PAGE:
There’s some evidence that this approach, which works in part by improving mitochondrial function, may also have value in Parkinson’s disease and other conditions, researchers said. Research is progressing on those topics as well. 

The treatment is unlikely to allow significant recovery from neuronal loss already caused by ALS, the scientists said, but could slow further disease progression when started after diagnosis. It could also potentially treat carriers of SOD mutant genes that cause ALS.

This work has been supported by the Department of Defense Congressionally Directed Medical Research Program, the U.S. National Institutes of Health, the Amyotrophic Lateral Sclerosis Association, the Australian National Health and Medical Research Association, and gifts by Michael Camillo and Burgess and Elizabeth Jamieson to the Linus Pauling Institute.

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Joseph Beckman, 541-737-8867

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Copper, zinc superoxide dismutase
Copper, zinc superoxide dismutase

Research identifies key genetic link in the biology of aging

CORVALLIS, Ore. – New research at Oregon State University suggests it may be possible to slow age-related disease with new types of treatments.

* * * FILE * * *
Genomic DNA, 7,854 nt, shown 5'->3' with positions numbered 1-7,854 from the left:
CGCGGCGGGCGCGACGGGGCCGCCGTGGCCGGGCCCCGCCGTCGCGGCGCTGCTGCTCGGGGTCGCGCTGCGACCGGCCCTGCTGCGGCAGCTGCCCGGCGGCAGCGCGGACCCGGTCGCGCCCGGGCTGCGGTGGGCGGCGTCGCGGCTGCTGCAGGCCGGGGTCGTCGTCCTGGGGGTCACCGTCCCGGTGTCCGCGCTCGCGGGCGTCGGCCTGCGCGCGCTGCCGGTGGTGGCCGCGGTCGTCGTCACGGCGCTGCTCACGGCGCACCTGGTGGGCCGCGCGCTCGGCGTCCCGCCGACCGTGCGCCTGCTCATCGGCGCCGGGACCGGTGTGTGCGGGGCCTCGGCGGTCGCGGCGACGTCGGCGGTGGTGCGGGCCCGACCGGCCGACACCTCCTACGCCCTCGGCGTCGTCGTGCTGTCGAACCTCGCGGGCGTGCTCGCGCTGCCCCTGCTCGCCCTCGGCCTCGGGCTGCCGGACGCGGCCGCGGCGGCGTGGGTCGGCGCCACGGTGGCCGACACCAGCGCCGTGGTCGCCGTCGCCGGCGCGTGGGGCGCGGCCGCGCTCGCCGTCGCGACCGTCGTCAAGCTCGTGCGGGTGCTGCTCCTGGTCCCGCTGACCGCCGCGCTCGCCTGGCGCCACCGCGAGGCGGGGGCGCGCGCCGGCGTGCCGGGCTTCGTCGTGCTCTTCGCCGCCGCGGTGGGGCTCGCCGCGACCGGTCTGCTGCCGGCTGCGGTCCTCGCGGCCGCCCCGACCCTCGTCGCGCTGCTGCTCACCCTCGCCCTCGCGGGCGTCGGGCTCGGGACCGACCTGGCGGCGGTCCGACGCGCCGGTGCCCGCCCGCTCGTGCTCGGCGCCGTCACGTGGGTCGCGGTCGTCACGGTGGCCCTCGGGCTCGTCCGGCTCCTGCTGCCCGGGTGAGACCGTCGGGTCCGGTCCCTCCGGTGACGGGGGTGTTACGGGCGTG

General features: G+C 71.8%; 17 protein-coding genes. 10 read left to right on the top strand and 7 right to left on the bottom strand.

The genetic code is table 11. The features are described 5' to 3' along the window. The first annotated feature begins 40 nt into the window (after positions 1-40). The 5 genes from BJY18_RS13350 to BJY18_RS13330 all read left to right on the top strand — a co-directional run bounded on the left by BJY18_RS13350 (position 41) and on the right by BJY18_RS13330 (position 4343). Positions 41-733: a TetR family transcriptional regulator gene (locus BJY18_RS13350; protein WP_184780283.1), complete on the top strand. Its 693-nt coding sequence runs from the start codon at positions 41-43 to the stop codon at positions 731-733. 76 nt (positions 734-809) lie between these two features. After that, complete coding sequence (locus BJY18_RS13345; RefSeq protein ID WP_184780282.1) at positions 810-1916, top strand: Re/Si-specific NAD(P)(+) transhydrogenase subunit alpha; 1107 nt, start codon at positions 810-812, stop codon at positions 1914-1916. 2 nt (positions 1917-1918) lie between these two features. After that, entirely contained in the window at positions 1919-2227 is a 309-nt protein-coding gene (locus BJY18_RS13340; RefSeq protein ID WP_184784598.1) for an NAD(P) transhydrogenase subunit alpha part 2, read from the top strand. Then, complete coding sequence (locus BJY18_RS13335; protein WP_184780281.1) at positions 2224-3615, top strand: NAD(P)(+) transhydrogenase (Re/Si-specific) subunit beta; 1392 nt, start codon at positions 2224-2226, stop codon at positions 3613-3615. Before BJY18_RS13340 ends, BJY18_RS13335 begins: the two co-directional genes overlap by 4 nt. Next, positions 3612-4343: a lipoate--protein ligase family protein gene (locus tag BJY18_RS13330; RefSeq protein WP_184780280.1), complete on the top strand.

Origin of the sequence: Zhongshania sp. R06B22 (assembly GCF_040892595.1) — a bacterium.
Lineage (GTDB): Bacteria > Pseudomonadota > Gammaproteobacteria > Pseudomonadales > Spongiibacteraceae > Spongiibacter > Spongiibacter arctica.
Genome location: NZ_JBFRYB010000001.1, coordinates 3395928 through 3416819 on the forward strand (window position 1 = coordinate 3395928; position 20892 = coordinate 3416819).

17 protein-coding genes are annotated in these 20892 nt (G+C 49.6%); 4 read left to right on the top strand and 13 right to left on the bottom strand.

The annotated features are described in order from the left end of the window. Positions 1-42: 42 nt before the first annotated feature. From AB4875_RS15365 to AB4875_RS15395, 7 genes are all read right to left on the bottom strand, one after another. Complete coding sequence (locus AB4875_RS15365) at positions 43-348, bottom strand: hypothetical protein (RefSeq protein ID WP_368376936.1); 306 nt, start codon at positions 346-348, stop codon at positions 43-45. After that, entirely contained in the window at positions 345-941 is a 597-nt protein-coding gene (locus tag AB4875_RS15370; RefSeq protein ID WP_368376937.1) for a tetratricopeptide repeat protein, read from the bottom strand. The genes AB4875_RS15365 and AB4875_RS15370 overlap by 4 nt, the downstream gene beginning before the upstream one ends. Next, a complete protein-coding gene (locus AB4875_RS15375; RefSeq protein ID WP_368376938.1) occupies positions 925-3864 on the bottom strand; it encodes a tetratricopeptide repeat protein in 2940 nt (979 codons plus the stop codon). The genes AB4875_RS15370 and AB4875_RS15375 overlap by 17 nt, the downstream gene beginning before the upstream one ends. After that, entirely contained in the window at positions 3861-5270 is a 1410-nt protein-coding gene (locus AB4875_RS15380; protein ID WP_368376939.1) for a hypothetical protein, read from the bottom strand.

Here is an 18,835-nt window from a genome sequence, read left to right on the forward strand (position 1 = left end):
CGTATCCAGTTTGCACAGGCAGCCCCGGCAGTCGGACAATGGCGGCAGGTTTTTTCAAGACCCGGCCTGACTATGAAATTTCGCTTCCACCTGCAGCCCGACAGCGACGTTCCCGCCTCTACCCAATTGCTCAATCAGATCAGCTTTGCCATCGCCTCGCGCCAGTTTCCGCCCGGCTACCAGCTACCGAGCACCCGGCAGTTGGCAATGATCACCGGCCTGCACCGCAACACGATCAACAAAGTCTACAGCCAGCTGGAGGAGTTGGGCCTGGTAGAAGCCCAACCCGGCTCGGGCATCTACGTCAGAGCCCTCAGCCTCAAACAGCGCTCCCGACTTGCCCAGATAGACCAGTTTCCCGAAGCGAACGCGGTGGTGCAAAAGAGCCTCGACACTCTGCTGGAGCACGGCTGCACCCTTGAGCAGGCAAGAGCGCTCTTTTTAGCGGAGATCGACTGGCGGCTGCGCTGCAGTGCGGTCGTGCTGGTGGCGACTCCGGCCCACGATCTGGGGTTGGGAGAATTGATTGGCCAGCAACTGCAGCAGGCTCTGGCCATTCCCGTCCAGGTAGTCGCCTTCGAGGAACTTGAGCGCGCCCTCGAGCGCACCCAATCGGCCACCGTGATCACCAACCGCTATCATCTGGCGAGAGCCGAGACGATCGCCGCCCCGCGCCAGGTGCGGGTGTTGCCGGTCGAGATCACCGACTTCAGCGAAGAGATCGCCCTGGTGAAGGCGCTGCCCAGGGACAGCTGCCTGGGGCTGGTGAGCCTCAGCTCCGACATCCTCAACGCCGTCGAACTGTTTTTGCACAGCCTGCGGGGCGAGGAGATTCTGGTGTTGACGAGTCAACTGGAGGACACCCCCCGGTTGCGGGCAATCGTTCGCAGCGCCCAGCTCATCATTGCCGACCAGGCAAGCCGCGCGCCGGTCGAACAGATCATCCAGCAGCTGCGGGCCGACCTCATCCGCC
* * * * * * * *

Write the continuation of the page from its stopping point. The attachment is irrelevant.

Scientists have tracked the syndromes associated with aging to their biochemical roots, and identified a breakdown in genetic communication as part of the problem. The findings imply that aging happens for a reason, and that while aspects of it may be inevitable, there could be ways to slow down disease development.

The newest study relate to a protein, Nrf2, that helps regulate gene expression and the body’s reaction to various types of stressors. The research was published in Free Radical Biology and Medicine, in work supported by the National Institutes of Health and the Medical Research Foundation of Oregon.

“We’re very excited about the potential of this area of research,” said Tory Hagen, corresponding author on this study, and the Helen P. Rumbel Professor for Health Aging Research in the Linus Pauling Institute and the OSU Department of Biochemistry and Biophysics in the College of Science.